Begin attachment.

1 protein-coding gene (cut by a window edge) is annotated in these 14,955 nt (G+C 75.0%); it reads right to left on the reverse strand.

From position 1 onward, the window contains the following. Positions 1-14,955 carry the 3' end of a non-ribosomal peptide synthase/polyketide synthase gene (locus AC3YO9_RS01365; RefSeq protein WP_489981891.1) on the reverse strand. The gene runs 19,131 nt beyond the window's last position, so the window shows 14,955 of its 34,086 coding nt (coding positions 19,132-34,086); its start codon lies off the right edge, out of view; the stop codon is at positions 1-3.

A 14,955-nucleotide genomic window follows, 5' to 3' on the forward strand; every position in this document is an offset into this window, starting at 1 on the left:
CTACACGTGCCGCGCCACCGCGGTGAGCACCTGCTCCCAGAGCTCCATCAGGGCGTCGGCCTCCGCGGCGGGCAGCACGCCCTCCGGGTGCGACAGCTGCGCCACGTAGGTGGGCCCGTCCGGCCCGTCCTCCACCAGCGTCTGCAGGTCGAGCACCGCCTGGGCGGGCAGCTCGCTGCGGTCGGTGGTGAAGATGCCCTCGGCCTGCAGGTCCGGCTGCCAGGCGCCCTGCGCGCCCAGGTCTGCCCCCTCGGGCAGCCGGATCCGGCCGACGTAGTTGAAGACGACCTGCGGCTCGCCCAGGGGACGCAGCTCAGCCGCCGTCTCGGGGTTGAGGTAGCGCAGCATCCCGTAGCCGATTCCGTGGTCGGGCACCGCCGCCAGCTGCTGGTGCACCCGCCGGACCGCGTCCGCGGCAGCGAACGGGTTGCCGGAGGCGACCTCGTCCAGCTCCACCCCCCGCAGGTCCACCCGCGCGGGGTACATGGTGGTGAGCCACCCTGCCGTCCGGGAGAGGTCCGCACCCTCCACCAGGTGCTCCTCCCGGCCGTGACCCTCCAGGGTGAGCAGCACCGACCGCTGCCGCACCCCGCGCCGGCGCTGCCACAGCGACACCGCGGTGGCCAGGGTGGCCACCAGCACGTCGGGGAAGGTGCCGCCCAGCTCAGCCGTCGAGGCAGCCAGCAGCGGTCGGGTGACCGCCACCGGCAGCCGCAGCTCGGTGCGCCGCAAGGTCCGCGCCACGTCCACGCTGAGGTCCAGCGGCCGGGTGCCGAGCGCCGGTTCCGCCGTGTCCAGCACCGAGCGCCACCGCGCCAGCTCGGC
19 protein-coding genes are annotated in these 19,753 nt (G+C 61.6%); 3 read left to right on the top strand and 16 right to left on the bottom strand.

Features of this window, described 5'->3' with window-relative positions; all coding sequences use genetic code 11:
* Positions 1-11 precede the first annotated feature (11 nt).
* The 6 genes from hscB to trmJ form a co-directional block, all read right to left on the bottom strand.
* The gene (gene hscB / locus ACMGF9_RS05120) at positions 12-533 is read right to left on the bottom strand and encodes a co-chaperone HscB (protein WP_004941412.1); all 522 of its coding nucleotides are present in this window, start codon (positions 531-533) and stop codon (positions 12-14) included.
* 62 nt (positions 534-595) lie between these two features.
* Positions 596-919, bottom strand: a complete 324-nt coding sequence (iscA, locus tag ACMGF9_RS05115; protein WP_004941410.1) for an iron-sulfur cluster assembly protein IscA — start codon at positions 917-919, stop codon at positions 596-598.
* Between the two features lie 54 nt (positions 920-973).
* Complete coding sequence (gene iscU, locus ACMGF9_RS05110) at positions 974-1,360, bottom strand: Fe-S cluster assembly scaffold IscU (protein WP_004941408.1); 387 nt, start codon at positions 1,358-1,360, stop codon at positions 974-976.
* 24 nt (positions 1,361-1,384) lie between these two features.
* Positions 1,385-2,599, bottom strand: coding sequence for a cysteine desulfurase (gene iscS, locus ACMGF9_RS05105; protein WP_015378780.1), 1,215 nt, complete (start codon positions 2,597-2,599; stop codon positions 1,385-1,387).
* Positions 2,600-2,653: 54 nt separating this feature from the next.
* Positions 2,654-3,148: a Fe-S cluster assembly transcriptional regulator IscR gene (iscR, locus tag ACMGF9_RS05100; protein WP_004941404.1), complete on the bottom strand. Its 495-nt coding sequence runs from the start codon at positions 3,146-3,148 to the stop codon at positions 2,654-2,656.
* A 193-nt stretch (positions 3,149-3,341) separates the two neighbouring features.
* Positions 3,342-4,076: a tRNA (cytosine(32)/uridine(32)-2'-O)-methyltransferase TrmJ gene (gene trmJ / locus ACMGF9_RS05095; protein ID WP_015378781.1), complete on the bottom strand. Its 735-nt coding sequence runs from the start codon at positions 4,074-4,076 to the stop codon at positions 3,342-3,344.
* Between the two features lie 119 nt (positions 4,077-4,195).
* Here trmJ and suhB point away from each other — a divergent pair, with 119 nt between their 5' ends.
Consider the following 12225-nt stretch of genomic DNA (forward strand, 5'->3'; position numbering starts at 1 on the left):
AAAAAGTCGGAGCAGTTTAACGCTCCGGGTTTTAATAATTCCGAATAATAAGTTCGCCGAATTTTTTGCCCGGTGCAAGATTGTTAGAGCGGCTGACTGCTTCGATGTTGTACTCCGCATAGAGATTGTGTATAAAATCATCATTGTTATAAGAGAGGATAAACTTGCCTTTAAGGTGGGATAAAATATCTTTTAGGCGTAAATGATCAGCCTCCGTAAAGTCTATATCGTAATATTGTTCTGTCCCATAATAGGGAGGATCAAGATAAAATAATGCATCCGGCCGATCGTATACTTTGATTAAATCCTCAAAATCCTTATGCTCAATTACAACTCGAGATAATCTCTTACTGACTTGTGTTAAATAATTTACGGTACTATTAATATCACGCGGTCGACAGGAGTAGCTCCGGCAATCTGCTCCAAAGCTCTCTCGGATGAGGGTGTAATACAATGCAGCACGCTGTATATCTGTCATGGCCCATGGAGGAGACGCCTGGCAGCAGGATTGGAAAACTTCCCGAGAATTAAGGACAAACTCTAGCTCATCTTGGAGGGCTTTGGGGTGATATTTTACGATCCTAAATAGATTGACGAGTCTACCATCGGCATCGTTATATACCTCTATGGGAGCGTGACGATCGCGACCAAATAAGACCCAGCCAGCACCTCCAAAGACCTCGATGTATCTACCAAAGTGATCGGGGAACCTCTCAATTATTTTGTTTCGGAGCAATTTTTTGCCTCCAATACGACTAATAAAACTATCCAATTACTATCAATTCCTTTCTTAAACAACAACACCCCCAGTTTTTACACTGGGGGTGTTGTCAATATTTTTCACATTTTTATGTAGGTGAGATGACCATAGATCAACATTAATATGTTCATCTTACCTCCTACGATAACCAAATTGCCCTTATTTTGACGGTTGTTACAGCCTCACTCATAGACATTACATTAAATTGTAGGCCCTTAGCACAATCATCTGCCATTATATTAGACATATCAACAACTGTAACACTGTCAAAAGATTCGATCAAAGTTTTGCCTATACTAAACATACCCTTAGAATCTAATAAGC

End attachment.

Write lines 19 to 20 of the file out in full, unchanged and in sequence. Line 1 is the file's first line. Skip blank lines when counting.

* Positions 3,342-4,076: a tRNA (cytosine(32)/uridine(32)-2'-O)-methyltransferase TrmJ gene (gene trmJ / locus ACMGF9_RS05095; protein ID WP_015378781.1), complete on the bottom strand. Its 735-nt coding sequence runs from the start codon at positions 4,074-4,076 to the stop codon at positions 3,342-3,344.
* Between the two features lie 119 nt (positions 4,077-4,195).